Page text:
Using distcc to speed up Linux builds

distcc is a clever little program that allows you to distribute compilations to many machines, across the network. If you have a bunch of machines running the same operating systems and compilers, it’s quite easy to use: start the daemon on all the machines you wish to serve compilation jobs to, tell the host doing the compiling to use distcc rather than gcc or g++ and compile away!

The problem comes about when the systems aren’t running the same OS. For example: I have an older Linux laptop that I occasionally build things on, but a much faster MacOS X desktop machine. The solution in this case is a cross-compiler. A full-fledged cross-compiler is a complicated thing and requires an obnoxious amount of preparation, but for the purposes of distcc, one can avoid most of the headache.

It’s worth mentioning that doing the reverse (targeting OS X, using Linux servers to speed up the compilation) is much harder because building the cross-assembler requires heavy hackery (Apple does not invest any effort in making their assembler portable). I had something that worked back in the 10.3 days but never updated it for newer releases.

  1. Build binutils for the target, on the server. The only piece that distcc needs is the assembler, but it’s easier to just build the whole thing. Since my target is an 64-bit x86 Ubuntu machine, I’ll use x86_64-linux-gnu as the target in this example.

    wget -c
    tar -xjf binutils-2.21.tar.bz2
    ./configure --target=x86_64-linux-gnu --disable-nls --prefix=/opt/local/cross-linux
    sudo make install
    export PATH="$PATH:/opt/local/cross-linux/bin

  2. Build gcc partially. You need the compilers, but the core libraries and other pieces are unnecessary. Note that it is important that the version of the compiler match the version on your target. My Ubuntu 10.10 machine uses 4.4.5, so that’s what I used for the cross compiler. I only build C and C++ compilers, as those are the languages that distcc supports.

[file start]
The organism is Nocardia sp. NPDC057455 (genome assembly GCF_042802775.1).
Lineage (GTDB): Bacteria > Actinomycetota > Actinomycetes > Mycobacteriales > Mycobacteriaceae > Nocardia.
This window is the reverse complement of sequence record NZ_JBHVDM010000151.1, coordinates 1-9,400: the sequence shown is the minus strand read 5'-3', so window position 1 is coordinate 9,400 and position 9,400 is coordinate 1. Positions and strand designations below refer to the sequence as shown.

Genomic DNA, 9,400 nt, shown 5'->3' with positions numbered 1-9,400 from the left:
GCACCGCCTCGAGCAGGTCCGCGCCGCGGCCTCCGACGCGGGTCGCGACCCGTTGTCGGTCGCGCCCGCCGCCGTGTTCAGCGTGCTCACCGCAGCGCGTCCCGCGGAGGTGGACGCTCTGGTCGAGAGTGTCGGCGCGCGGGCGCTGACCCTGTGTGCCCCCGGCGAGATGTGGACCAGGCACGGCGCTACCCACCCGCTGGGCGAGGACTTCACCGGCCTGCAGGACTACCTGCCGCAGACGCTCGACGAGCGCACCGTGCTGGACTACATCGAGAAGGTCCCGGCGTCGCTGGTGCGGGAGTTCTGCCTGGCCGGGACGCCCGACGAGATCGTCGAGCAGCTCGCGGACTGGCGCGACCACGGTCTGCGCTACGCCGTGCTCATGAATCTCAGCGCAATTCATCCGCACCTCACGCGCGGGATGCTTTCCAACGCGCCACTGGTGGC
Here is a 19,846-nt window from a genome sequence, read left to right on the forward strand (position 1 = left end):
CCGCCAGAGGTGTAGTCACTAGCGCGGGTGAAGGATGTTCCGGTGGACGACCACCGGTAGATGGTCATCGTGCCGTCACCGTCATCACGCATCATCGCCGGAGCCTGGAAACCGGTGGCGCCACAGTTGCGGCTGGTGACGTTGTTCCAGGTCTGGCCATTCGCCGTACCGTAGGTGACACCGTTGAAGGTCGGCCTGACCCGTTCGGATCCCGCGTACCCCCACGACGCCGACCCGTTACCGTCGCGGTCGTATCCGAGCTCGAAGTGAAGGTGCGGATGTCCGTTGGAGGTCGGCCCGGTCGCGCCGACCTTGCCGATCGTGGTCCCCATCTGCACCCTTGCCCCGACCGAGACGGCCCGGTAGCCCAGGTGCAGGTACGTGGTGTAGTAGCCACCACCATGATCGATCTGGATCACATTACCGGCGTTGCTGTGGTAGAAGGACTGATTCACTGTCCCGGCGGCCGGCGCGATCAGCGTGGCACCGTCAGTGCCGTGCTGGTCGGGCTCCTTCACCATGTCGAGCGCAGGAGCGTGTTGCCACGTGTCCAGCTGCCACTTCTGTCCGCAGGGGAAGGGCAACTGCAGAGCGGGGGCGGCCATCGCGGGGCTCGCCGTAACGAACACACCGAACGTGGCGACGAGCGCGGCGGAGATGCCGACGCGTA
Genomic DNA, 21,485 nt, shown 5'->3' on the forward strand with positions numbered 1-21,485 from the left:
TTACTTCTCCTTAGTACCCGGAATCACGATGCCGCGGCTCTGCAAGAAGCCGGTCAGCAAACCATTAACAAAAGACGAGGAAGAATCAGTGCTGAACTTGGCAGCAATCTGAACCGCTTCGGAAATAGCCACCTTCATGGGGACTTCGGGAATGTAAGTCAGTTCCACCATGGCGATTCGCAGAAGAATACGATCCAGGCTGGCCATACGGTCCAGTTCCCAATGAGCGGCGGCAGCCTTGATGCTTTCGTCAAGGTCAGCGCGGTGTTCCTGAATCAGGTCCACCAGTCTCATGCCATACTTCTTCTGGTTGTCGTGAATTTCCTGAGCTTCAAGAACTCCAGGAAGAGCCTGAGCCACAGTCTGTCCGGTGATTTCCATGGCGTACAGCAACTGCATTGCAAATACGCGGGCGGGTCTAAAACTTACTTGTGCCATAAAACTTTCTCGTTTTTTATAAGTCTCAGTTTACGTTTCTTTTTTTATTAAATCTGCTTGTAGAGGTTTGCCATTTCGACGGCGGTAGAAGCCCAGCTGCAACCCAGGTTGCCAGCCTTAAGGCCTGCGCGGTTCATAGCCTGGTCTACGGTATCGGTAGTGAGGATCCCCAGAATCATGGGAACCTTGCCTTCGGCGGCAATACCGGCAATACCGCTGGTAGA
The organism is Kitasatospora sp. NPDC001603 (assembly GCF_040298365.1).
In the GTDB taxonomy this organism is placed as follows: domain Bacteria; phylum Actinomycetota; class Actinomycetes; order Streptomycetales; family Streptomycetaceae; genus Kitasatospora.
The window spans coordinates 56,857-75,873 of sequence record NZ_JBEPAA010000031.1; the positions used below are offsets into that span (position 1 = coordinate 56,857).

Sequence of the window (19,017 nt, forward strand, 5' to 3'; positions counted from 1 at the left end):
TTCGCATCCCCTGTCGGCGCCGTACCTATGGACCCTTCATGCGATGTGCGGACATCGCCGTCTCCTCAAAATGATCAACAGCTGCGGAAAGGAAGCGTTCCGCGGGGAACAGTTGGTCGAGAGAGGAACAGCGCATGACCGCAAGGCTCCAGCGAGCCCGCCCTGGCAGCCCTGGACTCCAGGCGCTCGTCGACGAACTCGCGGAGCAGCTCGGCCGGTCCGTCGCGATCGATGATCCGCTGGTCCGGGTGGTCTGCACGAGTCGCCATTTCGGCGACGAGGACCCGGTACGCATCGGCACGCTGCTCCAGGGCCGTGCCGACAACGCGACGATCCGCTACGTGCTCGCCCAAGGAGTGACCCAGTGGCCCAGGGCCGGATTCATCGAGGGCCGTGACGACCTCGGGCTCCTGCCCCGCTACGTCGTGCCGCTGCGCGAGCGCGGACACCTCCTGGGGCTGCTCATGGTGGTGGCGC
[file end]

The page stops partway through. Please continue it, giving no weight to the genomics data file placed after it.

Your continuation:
wget -c
    tar -xjf gcc-4.4.5.tar.bz2
    mkdir objdir
    cd objdir
    ../gcc-4.4.5/configure --target=x86_64-linux-gnu --prefix=/opt/local/cross-linux --disable-nls --with-libiconv=/opt/local/ --with-gmp=/opt/local/ --without-cloog --enable-languages=c,c++
    sudo make -k install

    Somewhere in the make process you will get an error. So long as it happens in the library building stage after the compilers have been built, it’s fine.

  3. Verify that the compiler and assembler work. A dummy file works fine here.

    touch hello.c
    x86_64-linux-gnu-gcc -c hello.c

    This should not produce any errors!

  4. Enable the distcc daemon on the server. If it is not already installed at this point, get it. You’ll need to specify the IPs of the hosts that are allowed to connect. Also, make sure the compiler is in $PATH at this point.

    distccd --allow=

  5. On the client (target) machine, also make sure that distcc is installed. Set the variable DISTCC_HOSTS to a list of IPs of servers running distccd. Then set CC and CXX appropriately, and you’re ready to build away!

    export DISTCC_HOSTS='serverip localhost'
    export CC="distcc x86_64-linux-gnu-gcc"
    export CXX="distcc x86_64-linux-gnu-g++"

The way that distcc works is that it farms out the compilation and assembly process, but keeps linking and preprocessing local. This is why a full cross-compiler is not necessary. distcc works best in cases where the build process is dominated by compilation time. Since linking is not distributed, distcc will only have an effect on the steps of the build that are explicitly compilation, i.e. Makefile rules that use gcc -c.

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